DETROIT -- The United States must collaborate with carmakers on alternative powertrains and new energy sources for the domestic auto industry or face losing out to foreign interests, said Jim Press, Chrysler co-president.
Were worried about dependence on foreign oil now, he said. If you fast forward 15 years, are we going to trade dependence on foreign oil to dependence on foreign battery suppliers?
A $50 billion proposed package of federal loans under consideration in Congress can help automakers and suppliers develop those technologies in the United States, he told reporters today at a luncheon here.
Press said its inaccurate to refer to the proposed loans as a free bailout because it was part of last years energy bill.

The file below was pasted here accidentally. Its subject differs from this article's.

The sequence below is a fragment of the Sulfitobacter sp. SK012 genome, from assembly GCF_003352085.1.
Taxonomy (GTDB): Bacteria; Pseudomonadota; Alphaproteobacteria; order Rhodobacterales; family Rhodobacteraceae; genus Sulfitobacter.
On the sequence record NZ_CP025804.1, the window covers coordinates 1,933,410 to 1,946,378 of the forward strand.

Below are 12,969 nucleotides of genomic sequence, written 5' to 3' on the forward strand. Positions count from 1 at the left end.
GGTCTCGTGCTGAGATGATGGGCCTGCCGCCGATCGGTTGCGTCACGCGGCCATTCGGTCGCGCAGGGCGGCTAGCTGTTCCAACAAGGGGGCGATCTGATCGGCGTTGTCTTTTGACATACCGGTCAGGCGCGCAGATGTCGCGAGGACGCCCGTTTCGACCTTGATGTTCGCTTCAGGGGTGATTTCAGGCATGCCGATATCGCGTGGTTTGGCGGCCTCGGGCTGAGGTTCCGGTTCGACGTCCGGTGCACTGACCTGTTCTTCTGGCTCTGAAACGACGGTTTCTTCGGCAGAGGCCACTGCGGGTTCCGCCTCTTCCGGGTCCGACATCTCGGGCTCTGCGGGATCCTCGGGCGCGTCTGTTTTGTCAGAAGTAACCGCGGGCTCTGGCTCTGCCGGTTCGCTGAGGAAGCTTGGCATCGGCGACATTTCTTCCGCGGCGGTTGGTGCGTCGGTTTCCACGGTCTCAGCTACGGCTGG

To us, its a way to accelerate the development of technology and put it into the hands of the customer who can afford it, he said.
Chrysler, which showed three alternative powertrain concept cars at the 2008 Detroit auto show, will display another such vehicle in Detroit at the 2009 show in January, he said.
Press predicted Chryslers situation would stabilize in 2010, when it will introduce seven vehicles. Gone will be the overlapping nameplates Chrysler now develops for its three brands.
Press cited the example of Chryslers twin minivans, the Chrysler Town & Country and Dodge Grand Caravan. In the future, the two products could be separated in the marketplace. One minivan might be built as a vehicle for younger consumers, while the other could retain traditional minivan attributes. He did not say which vehicle Chrysler might eliminate.
Chrysler is betting on electric power, hybrids and advanced gasoline engines, he said.
Diesel is not going to have the same future as gas, said Press. As government emissions requirements get stricter, gasoline engines can be engineered to comply more easily because they dont need the same aftertreatment as diesel. Press said that advanced gasoline engines will duplicate all the good qualities of diesel, including high torque.